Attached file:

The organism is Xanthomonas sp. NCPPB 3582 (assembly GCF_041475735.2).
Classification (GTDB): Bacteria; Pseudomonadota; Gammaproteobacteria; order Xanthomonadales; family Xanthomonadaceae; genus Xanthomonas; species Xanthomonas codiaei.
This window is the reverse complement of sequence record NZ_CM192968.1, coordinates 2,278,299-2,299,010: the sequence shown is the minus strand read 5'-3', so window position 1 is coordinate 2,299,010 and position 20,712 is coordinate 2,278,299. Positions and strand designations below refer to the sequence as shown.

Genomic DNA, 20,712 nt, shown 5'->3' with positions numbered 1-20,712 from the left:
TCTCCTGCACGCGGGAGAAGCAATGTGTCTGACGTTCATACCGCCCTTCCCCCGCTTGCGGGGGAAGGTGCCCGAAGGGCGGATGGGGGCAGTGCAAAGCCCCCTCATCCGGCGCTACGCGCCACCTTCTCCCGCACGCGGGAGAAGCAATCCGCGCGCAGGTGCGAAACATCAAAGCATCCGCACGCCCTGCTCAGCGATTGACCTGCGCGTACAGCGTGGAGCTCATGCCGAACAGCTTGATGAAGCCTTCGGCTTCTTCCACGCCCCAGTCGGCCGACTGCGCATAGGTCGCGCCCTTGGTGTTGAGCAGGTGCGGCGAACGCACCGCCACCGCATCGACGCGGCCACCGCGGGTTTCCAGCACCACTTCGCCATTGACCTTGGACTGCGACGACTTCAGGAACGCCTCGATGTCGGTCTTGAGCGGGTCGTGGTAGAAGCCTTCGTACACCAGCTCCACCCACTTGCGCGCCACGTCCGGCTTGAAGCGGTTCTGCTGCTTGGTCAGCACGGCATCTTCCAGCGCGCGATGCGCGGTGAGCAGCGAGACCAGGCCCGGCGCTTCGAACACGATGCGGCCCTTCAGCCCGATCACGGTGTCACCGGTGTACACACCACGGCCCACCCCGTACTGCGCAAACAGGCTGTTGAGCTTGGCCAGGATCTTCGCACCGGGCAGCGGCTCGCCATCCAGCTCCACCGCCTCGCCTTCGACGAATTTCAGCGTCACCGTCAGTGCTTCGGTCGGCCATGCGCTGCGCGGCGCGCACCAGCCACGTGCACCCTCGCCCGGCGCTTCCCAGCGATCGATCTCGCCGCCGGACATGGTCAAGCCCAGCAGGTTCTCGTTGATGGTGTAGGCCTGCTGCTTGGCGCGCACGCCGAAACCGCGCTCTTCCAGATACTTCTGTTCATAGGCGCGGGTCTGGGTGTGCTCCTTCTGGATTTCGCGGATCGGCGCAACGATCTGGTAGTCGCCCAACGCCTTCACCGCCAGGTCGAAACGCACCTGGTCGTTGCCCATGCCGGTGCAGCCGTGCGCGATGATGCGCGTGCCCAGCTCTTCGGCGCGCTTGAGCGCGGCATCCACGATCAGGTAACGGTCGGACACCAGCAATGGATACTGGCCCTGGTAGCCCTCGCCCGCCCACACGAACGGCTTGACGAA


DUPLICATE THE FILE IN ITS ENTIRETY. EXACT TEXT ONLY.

The organism is Xanthomonas sp. NCPPB 3582 (assembly GCF_041475735.2).
Classification (GTDB): Bacteria; Pseudomonadota; Gammaproteobacteria; order Xanthomonadales; family Xanthomonadaceae; genus Xanthomonas; species Xanthomonas codiaei.
This window is the reverse complement of sequence record NZ_CM192968.1, coordinates 2,278,299-2,299,010: the sequence shown is the minus strand read 5'-3', so window position 1 is coordinate 2,299,010 and position 20,712 is coordinate 2,278,299. Positions and strand designations below refer to the sequence as shown.

Genomic DNA, 20,712 nt, shown 5'->3' with positions numbered 1-20,712 from the left:
TCTCCTGCACGCGGGAGAAGCAATGTGTCTGACGTTCATACCGCCCTTCCCCCGCTTGCGGGGGAAGGTGCCCGAAGGGCGGATGGGGGCAGTGCAAAGCCCCCTCATCCGGCGCTACGCGCCACCTTCTCCCGCACGCGGGAGAAGCAATCCGCGCGCAGGTGCGAAACATCAAAGCATCCGCACGCCCTGCTCAGCGATTGACCTGCGCGTACAGCGTGGAGCTCATGCCGAACAGCTTGATGAAGCCTTCGGCTTCTTCCACGCCCCAGTCGGCCGACTGCGCATAGGTCGCGCCCTTGGTGTTGAGCAGGTGCGGCGAACGCACCGCCACCGCATCGACGCGGCCACCGCGGGTTTCCAGCACCACTTCGCCATTGACCTTGGACTGCGACGACTTCAGGAACGCCTCGATGTCGGTCTTGAGCGGGTCGTGGTAGAAGCCTTCGTACACCAGCTCCACCCACTTGCGCGCCACGTCCGGCTTGAAGCGGTTCTGCTGCTTGGTCAGCACGGCATCTTCCAGCGCGCGATGCGCGGTGAGCAGCGAGACCAGGCCCGGCGCTTCGAACACGATGCGGCCCTTCAGCCCGATCACGGTGTCACCGGTGTACACACCACGGCCCACCCCGTACTGCGCAAACAGGCTGTTGAGCTTGGCCAGGATCTTCGCACCGGGCAGCGGCTCGCCATCCAGCTCCACCGCCTCGCCTTCGACGAATTTCAGCGTCACCGTCAGTGCTTCGGTCGGCCATGCGCTGCGCGGCGCGCACCAGCCACGTGCACCCTCGCCCGGCGCTTCCCAGCGATCGATCTCGCCGCCGGACATGGTCAAGCCCAGCAGGTTCTCGTTGATGGTGTAGGCCTGCTGCTTGGCGCGCACGCCGAAACCGCGCTCTTCCAGATACTTCTGTTCATAGGCGCGGGTCTGGGTGTGCTCCTTCTGGATTTCGCGGATCGGCGCAACGATCTGGTAGTCGCCCAACGCCTTCACCGCCAGGTCGAAACGCACCTGGTCGTTGCCCATGCCGGTGCAGCCGTGCGCGATGATGCGCGTGCCCAGCTCTTCGGCGCGCTTGAGCGCGGCATCCACGATCAGGTAACGGTCGGACACCAGCAATGGATACTGGCCCTGGTAGCCCTCGCCCGCCCACACGAACGGCTTGACGAA